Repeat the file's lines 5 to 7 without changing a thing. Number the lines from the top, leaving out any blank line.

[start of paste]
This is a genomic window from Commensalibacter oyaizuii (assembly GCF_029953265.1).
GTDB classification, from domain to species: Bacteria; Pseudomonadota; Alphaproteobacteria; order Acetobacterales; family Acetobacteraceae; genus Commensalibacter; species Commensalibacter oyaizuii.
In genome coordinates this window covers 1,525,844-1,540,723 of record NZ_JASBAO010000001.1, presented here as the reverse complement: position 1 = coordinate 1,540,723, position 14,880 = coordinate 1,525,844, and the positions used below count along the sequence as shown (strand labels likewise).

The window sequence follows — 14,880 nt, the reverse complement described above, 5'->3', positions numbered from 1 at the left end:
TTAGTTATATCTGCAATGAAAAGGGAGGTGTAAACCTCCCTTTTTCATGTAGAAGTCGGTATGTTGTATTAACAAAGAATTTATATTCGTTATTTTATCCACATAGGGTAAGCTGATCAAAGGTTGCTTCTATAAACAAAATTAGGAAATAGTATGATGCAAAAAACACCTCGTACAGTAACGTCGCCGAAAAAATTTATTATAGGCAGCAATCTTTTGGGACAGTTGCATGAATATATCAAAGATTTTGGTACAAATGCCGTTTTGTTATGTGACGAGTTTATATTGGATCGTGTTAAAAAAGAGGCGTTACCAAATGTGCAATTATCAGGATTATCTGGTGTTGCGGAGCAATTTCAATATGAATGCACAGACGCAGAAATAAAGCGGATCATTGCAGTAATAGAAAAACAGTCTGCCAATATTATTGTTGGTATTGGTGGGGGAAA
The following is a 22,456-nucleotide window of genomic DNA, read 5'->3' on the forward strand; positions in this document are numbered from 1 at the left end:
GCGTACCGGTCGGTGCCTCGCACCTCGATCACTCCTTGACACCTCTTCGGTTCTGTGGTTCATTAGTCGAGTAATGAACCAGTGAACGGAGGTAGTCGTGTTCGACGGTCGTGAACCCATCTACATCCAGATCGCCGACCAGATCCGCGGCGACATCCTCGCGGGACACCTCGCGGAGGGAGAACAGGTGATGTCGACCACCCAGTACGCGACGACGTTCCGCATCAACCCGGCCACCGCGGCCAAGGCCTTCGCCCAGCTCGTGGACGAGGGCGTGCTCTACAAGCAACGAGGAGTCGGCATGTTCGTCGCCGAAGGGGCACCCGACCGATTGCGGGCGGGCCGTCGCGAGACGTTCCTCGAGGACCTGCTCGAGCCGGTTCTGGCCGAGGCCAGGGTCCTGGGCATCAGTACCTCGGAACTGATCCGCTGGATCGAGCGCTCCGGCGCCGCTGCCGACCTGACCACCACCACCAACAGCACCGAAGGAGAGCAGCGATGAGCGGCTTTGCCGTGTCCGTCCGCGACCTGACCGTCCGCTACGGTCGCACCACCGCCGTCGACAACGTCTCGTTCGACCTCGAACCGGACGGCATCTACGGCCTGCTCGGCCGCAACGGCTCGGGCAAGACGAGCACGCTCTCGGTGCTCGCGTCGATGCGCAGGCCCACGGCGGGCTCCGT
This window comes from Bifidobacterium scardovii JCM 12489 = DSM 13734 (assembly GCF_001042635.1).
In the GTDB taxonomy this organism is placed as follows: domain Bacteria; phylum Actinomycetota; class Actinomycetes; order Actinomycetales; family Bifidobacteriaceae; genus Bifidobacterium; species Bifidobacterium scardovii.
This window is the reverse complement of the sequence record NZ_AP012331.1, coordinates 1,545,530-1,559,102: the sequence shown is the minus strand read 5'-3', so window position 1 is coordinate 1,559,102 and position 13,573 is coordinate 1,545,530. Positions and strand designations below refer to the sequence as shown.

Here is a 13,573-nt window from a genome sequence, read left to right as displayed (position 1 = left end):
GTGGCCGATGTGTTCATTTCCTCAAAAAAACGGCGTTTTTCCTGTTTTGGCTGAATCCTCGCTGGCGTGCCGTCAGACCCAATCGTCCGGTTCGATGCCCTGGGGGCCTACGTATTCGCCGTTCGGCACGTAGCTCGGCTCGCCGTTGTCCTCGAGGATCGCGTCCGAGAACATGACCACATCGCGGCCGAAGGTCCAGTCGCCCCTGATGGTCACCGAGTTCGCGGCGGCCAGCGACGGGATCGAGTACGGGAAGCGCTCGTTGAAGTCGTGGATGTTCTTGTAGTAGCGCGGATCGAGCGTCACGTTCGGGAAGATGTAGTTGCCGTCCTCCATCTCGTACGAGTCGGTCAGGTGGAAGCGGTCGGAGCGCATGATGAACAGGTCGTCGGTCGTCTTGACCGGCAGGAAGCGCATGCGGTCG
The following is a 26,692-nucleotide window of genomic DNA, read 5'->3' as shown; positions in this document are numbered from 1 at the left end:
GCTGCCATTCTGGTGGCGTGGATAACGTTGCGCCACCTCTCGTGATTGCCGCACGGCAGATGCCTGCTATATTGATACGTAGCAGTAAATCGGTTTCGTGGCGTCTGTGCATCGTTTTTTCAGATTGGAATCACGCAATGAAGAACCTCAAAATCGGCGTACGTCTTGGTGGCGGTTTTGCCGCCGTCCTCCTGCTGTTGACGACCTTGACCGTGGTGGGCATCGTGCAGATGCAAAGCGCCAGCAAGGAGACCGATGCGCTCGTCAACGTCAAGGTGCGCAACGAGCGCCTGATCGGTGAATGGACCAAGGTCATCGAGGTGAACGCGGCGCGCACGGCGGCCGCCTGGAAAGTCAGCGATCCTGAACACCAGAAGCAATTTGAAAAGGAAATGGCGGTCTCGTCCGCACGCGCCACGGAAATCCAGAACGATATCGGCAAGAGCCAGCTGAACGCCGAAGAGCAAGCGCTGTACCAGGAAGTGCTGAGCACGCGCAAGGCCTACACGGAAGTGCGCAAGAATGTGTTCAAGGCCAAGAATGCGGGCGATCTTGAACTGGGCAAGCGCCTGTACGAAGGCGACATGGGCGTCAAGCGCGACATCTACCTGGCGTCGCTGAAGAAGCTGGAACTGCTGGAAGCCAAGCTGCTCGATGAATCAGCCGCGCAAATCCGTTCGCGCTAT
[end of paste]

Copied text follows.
TTAGTTATATCTGCAATGAAAAGGGAGGTGTAAACCTCCCTTTTTCATGTAGAAGTCGGTATGTTGTATTAACAAAGAATTTATATTCGTTATTTTATCCACATAGGGTAAGCTGATCAAAGGTTGCTTCTATAAACAAAATTAGGAAATAGTATGATGCAAAAAACACCTCGTACAGTAACGTCGCCGAAAAAATTTATTATAGGCAGCAATCTTTTGGGACAGTTGCATGAATATATCAAAGATTTTGGTACAAATGCCGTTTTGTTATGTGACGAGTTTATATTGGATCGTGTTAAAAAAGAGGCGTTACCAAATGTGCAATTATCAGGATTATCTGGTGTTGCGGAGCAATTTCAATATGAATGCACAGACGCAGAAATAAAGCGGATCATTGCAGTAATAGAAAAACAGTCTGCCAATATTATTGTTGGTATTGGTGGGGGAAA
The following is a 22,456-nucleotide window of genomic DNA, read 5'->3' on the forward strand; positions in this document are numbered from 1 at the left end:
GCGTACCGGTCGGTGCCTCGCACCTCGATCACTCCTTGACACCTCTTCGGTTCTGTGGTTCATTAGTCGAGTAATGAACCAGTGAACGGAGGTAGTCGTGTTCGACGGTCGTGAACCCATCTACATCCAGATCGCCGACCAGATCCGCGGCGACATCCTCGCGGGACACCTCGCGGAGGGAGAACAGGTGATGTCGACCACCCAGTACGCGACGACGTTCCGCATCAACCCGGCCACCGCGGCCAAGGCCTTCGCCCAGCTCGTGGACGAGGGCGTGCTCTACAAGCAACGAGGAGTCGGCATGTTCGTCGCCGAAGGGGCACCCGACCGATTGCGGGCGGGCCGTCGCGAGACGTTCCTCGAGGACCTGCTCGAGCCGGTTCTGGCCGAGGCCAGGGTCCTGGGCATCAGTACCTCGGAACTGATCCGCTGGATCGAGCGCTCCGGCGCCGCTGCCGACCTGACCACCACCACCAACAGCACCGAAGGAGAGCAGCGATGAGCGGCTTTGCCGTGTCCGTCCGCGACCTGACCGTCCGCTACGGTCGCACCACCGCCGTCGACAACGTCTCGTTCGACCTCGAACCGGACGGCATCTACGGCCTGCTCGGCCGCAACGGCTCGGGCAAGACGAGCACGCTCTCGGTGCTCGCGTCGATGCGCAGGCCCACGGCGGGCTCCGT